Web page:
This section is dedicated to getting developers up-to-speed quickly with the new REST APIs available for Blackboard Collaborate with the Ultra Experience. These APIs give the developer the ability to programmatically integrate common Collaborate functionality into a web application using the tried and true framework that is REST APIs.
Getting started requires a few key decisions on the developer’s part. Firstly, the Developer should decide what programming language best meets the use cases required for the application to be successful. Every language has strengths and weaknesses, and with a little research, one can balance ease of use, performance, security, and existing frameworks and packages to build the best integration possible. Secondly, the developer should review the API documentation to ensure that the APIs exist to accomplish those goals. Lastly, the Developer must decide if this work is best completed in-house or via an engagement with Blackboard Collaborate’s consulting group. Often times, consulting is a great option for building an integration based on best practices developed over many years of experience integrating with Blackboard Collaborate.
If you are interested in getting started with the Development of integrations with Blackboard Collaborate Ultra, send an email to email@example.com. Please tell us who you are, what institution you represent, and how you intend to use the APIs.
Authorization and Authentication
Generally speaking, REST API integrations are largely the same. That is the beauty of REST; the developer has a standard set of HTTP Verbs that generally perform the same actions, return the same success and failure codes, and most languages provide software packages and add-ons that make REST calls simple. Usually, the main hurdle is two-fold: What is the business logic behind the APIs, and how does an application authenticate to the services in order to send the REST calls necessary to perform the actions required.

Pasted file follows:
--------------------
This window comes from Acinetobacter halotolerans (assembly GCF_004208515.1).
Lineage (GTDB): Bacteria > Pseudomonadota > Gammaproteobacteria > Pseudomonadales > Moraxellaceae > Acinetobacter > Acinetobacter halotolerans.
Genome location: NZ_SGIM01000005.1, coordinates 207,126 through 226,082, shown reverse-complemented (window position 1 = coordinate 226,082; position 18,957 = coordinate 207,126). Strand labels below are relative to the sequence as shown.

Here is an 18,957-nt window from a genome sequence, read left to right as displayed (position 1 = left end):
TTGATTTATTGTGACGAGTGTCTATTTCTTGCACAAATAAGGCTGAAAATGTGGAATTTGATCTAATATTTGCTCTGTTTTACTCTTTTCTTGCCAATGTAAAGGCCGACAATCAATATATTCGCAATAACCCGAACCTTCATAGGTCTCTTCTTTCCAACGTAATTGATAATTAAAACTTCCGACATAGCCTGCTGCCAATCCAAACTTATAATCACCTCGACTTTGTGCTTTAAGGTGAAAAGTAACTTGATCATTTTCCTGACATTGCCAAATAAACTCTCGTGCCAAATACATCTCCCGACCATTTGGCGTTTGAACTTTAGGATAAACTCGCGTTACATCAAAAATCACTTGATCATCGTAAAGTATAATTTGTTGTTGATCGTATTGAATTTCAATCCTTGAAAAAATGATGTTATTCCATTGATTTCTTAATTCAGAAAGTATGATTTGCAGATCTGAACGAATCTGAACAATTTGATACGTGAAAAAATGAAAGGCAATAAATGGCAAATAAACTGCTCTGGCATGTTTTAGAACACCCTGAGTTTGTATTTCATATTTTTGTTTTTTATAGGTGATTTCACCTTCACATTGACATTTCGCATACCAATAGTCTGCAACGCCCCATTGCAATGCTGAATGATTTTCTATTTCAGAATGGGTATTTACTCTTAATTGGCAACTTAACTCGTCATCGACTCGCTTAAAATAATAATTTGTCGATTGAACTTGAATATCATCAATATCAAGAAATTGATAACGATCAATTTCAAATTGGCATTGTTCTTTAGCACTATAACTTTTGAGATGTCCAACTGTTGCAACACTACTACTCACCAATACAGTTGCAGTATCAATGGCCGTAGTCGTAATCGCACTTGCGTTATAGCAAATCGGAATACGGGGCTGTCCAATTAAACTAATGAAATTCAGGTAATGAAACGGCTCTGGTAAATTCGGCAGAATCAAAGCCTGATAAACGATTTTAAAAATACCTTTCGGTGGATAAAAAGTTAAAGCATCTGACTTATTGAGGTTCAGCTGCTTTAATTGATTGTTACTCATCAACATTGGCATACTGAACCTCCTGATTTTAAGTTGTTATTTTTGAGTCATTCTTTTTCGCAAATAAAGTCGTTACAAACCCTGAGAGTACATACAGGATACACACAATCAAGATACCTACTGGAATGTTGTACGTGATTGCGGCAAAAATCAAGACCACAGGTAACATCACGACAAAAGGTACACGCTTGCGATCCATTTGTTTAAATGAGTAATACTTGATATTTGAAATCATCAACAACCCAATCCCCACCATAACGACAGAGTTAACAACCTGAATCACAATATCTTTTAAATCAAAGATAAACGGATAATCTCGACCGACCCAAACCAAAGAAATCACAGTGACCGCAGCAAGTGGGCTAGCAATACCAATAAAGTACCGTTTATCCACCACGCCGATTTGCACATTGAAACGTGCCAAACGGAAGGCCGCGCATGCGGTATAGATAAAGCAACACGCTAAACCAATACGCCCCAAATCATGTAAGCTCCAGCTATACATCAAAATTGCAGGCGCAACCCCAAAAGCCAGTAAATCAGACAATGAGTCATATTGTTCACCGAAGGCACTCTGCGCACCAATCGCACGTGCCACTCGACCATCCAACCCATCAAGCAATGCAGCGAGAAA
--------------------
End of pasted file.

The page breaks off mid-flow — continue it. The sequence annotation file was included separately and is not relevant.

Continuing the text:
Most REST frameworks rely on some facet of the OAuth 2.0 standard and Blackboard Collaborate is no different. Collaborate relies on JSON Web Tokens (JWT) in order to accept the application as a trusted entity. For more detailed information about the JWT Standard and to learn about available libraries for most of today’s popular web application development languages, see https://jwt.io. For more information on Blackboard Collaborate’s implementation see Authorize and Authenticate in Blackboard Collaborate.
It is true that REST APIs allow the developer to choose any programming language that supports HTTP calls. That said, there are some languages that are consistently at the top of the list. As part of the effort to assist Developers in getting up and running, Blackboard typically offers sample code and supporting documentation in a number of those popular languages:
As these samples are developed, the language above will be linked.
For a demonstration of how to download recordings, check out the open source script we used at DevCon 2020.
The community site will also provide tutorials for how to perform specific actions necessary to get up and running in the Collaborate integration game. As those assets are developed, they will be listed here.